How Much Tension Can You Create in Just 3 Sentences?


Jillian Green DiGiacomo's photo.
I survived my visit to my high school alma mater last week.  It was a bit of an out of body experience to set foot in the building after so many years. But it was a blast hanging out with the students.  As I mentioned in my last post, I was asked to discuss the best ways to build tension when writing fiction.  I gave a modified version of the balloon theory and then introduced the literary device of a time clock: a deadline, a ticking time bomb, a damsel in distress tied to the railroad tracks are all literary time clocks that help keep a reader riveted. Fiction can be engaging if, for example, two characters may or may not eventually fall in love.  But if one character is to be married within a matter of hours or shipped off to war at daybreak or turned into a werewolf at sunset, that love story is now bursting with intensity.
So, gave each class about 10 minutes to write a 3 sentence time clock: a mini scene with a built in sense of urgency. The students came up with their own brilliant time clocks: they wrote about an avalanche, a basketball game, a child locked in a hot car, and a race for the last brownie at a bake sale to name just a few.

Give it a try. Limit yourself the to 3 sentences and see just how much tension you can create. Then share it here please!!

All Good Fiction is Excruciating


I am heading to my high school alma mater later this week to talk to the students about writing.  The classes are working on writing short mysteries so the teacher asked me to talk about building tension in a scene.  To me, whether I’m writing a love story or a murder mystery, the one thing I aim to do is make my writing excruciating. When I say “Make it excruciating” I don’t mean write something so bad that no one could possibly read it.  Though, believe me, I have  written my fair share of excruciating prose that, for the sake of humanity, will never see the light of day.

By excruciating, I mean, I try to remember to slow down and take the time to build a scene, build the tension and stir up the emotion.  For me, a satisfying scene resembles a balloon that is inflated to full, then inflated some more and then just when that balloon could not possibly hold another ounce of air, and one more puff of air.  Now, the balloon is stretched so far that you cringe and move ever so slowly for fear it will pop.  Then, and only at the moment that the balloon is inflated to its absolute limits, you produce a long, sharp, glistening needle. Ever so slowly, you bring that needle closer and closer to the balloon.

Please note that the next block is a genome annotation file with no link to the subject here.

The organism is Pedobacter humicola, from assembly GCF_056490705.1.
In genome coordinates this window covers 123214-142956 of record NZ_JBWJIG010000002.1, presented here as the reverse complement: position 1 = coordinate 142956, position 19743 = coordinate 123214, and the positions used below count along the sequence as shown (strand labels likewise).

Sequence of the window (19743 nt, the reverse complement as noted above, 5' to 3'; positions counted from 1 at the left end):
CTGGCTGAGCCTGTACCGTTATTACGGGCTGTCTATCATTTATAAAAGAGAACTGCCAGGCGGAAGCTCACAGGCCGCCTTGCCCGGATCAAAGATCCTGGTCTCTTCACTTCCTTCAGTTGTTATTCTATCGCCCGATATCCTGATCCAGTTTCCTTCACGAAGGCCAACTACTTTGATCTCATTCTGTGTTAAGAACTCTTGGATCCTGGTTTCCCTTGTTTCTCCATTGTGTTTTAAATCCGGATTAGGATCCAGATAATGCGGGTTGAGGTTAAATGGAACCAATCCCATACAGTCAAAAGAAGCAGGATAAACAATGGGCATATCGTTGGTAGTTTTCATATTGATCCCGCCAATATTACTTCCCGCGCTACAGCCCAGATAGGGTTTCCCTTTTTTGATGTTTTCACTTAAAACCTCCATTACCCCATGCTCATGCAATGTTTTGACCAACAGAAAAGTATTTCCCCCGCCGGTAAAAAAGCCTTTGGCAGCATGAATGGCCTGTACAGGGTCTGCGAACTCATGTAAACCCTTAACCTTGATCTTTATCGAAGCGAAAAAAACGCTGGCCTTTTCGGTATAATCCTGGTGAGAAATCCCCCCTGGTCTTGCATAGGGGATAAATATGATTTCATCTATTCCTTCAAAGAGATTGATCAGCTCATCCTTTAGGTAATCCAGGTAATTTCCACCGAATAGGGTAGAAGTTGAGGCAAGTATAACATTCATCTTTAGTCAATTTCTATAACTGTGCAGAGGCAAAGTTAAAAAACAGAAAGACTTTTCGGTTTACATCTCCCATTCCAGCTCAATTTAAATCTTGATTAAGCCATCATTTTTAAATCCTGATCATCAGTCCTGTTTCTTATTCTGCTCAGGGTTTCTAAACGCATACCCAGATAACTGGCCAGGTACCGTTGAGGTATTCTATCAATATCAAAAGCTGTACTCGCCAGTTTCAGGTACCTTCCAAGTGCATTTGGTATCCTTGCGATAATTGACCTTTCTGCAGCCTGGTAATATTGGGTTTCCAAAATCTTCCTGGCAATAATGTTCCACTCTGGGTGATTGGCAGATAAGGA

Now that’s excruciating!

Does the needle pierce the balloon with a violent pop? Does the needle pierce the balloon through both sides and the balloon remains in tact?  Or, at the very moment the needle is about to puncture the balloon, do you let it go and watch it sail aimlessly around the room until it hits the floor?  Don’t ask me, it’s your balloon.



Predicting the Future of Publishing

I was recently asked what I thought about the future of the publishing industry.  Here is my response:

Historically, authors needed a publisher because it was the publisher who had access to a printer and the ability to take the financial risk required to outlay the upfront cost of a print run.  In this new age of print on demand and ebooks, authors no longer need a publisher to get our literary works out into the world. That’s great!  But as indie authors know, the challenge comes not only in creating a book but in finding an audience with which to share it.  Today, traditional publishing houses still hold the monopoly on access to the large and powerful media outlets.  The New York Times, for example, will not, by their own rules, review an independently published book.  I’m sure they have this policy to stave off the massive wave of offerings that would flood their review department otherwise.  Moreover, many book stores, large and small, only sell books that they receive from a certain small list of distributers who only sell books from a certain small group of publishing houses.  So, today, the playing field is massively weighted against the indie author.  And even those famously self published books like “The Martian” and “Fifty Shades of Grey” only reached their best-seller status once they were picked up by one of the large publishing houses and given the access and exposure that comes with traditional publishing.

But the playing field is slowly shifting. The indie world is figuring it out. More and more quality works are discovered outside of the closed circle of the traditional publishing world and indie authors everywhere are using social media to gain traction in the market.  Many book bloggers today have only hundreds or maybe a few thousand followers as compared to the Millions of NYT readers.  But every day that those reviewers offer honest and useful critiques and recommendations, their audiences steadily grow which in turn boosts book sales for indie authors.  It is an exciting time to be a self-published author.  And I think the future looks brighter and brighter.

Check out the whole interviewI

Laugh Riot Review

laugh riot review

“Codename Cupcake has a happy, casually conversational style that keeps you reading and laughing along with Molly, who has an equally honest and winning way about her.  That’s a good thing because the plot requires a stupendous suspension of disbelief, a leap of fictional faith that spans the George Washington Bridge.   Molly makes that leap fun to take.  And the credit goes to DiGiacomo, who makes this light and airy romp through the mean streets of suburban New Jersey a minivan joy ride.”